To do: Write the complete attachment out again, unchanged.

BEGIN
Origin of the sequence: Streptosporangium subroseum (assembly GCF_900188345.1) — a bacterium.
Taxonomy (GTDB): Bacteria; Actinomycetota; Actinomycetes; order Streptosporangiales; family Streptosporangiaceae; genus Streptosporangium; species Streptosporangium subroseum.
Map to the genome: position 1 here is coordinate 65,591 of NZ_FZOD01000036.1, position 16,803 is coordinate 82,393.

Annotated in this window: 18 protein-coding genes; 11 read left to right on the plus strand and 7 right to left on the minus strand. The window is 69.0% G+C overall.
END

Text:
Origin of the sequence: Streptosporangium subroseum (assembly GCF_900188345.1) — a bacterium.
Taxonomy (GTDB): Bacteria; Actinomycetota; Actinomycetes; order Streptosporangiales; family Streptosporangiaceae; genus Streptosporangium; species Streptosporangium subroseum.
Map to the genome: position 1 here is coordinate 65,591 of NZ_FZOD01000036.1, position 16,803 is coordinate 82,393.

Annotated in this window: 18 protein-coding genes; 11 read left to right on the plus strand and 7 right to left on the minus strand. The window is 69.0% G+C overall.